Can Slovenian cooking be healthy? In my recent thinking and writing about this knotty problem, I overlooked something.
I had forgotten the salt.
Or, to be more exact: I never forgot the salt.
I used to reach for the salt shaker before tasting my food, until my husband started nagging me about it. He had raised my consciousness, but only up to a point. In fact, neither of us had worried too much about the issue. We eat almost no fast food and very little processed food. We follow a healthy diet. He does most of the cooking.
So what changed?
His blood pressure. It tends to go up as we age, and the majority of Americans will eventually develop hypertension. He had finally crossed that line, despite more than three decades as a non-smoking runner who kept his weight down and ate a healthy diet. You can't change genetics or family history, so what was left for us to do?
Ironically, I was the one who raised the salt alarm. I realized it was the one lifestyle change we hadn't considered. So I started doing some research and learned that everyone seemed to be raising the salt alarm.
The suggested sodium limits for Americans recently became more stringent. The CDC's recommendations are now 2300 mg a day if you are low risk, or 1500 mg a day for everyone over 50 or with high blood pressure. That second figure, which applies to most adults, is about a third of what the average American consumes. It is the equivalent of a half teaspoon of table salt.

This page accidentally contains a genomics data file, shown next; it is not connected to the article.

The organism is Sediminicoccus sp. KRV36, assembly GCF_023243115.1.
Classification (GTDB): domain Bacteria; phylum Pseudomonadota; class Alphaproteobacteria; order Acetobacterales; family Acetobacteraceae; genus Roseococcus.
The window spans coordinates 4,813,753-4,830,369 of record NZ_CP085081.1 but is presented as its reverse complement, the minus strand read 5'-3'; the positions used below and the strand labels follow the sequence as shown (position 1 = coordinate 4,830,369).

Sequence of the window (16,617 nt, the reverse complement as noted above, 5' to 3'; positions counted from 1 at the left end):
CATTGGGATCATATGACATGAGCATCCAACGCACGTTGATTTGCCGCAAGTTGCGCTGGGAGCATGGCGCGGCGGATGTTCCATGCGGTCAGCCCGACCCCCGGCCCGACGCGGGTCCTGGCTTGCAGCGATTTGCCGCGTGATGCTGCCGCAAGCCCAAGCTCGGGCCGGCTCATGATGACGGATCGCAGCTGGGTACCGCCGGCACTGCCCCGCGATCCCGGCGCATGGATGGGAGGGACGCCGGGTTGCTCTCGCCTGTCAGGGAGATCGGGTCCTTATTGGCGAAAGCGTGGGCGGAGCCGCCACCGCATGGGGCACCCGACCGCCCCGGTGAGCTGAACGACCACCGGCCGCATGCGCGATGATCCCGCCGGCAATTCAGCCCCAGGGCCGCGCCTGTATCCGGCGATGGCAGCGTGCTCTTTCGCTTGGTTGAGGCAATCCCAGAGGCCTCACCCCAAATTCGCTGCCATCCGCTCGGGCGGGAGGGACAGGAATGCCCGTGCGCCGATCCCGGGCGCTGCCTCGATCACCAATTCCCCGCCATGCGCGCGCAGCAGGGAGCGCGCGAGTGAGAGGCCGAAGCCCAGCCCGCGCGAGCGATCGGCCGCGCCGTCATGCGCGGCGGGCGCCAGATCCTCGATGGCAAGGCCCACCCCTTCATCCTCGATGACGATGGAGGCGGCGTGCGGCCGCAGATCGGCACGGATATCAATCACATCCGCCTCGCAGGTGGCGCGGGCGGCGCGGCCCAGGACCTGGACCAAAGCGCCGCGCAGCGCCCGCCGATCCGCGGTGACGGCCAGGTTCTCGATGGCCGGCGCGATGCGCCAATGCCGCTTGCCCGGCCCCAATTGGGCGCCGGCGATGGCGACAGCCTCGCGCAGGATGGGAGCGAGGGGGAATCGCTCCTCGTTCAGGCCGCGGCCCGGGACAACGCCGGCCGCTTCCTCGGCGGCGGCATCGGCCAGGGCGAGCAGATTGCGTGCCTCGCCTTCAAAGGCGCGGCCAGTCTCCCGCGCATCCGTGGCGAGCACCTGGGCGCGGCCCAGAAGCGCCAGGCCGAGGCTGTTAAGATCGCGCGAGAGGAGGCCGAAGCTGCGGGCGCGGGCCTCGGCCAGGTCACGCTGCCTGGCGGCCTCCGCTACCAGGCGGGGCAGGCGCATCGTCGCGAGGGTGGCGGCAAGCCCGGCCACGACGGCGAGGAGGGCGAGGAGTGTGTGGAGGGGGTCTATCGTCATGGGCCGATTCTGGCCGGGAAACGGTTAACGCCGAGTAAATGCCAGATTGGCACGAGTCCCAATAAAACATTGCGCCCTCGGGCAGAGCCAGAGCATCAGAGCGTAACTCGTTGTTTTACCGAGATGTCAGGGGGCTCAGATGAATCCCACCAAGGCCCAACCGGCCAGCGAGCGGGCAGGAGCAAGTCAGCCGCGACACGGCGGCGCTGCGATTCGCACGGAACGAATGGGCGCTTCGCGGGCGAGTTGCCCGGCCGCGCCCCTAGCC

I started adding up the numbers. It is amazing how much sodium lurks in even some innocent-looking foods. Breads and crackers. Breakfast cereals. Pickles and olives.
When I looked at lists of forbidden high salt foods, my Slovenian heart sank.
No more of these, if you believe the experts:
No doubt about it. This was going to be a challenge. Much harder than reducing fat or cutting carbs. It would have to be a whole new way of cooking and eating.
Luckily, I discovered a wonderful new guidebook: Sodium Girl's Limitless Low-Sodium Cookbook, by Jessica Goldman Foung, a young San Francisco woman with an inspiring story. She had been a college student, on dialysis and awaiting a kidney transplant, when she adopted a radical low sodium diet. It worked. Today her illness is under control and she is getting considerable acclaim for her low sodium cooking blog and her just-published book. So that put our situation in perspective.
I wasn't sure how many traditional Slovenian favorites could be transformed into low salt dishes. But I figured I could still be inspired by some of what I had discovered. Even if sausage and sauerkraut would take a back seat, other flavors could be carried forward.
At least I hoped so.
In that spirit, I decided to make a Slovenian-inspired granola, based on a delectable version I discovered in Sodium Girl's cookbook. I'll be posting my recipe soon. (Update: Here it is!)
In the meantime, you can take a look at Sodium Girl's recipe, which began as a sort-of granola bar. It's here, on her blog.
Stay tuned for more low sodium kitchen adventures!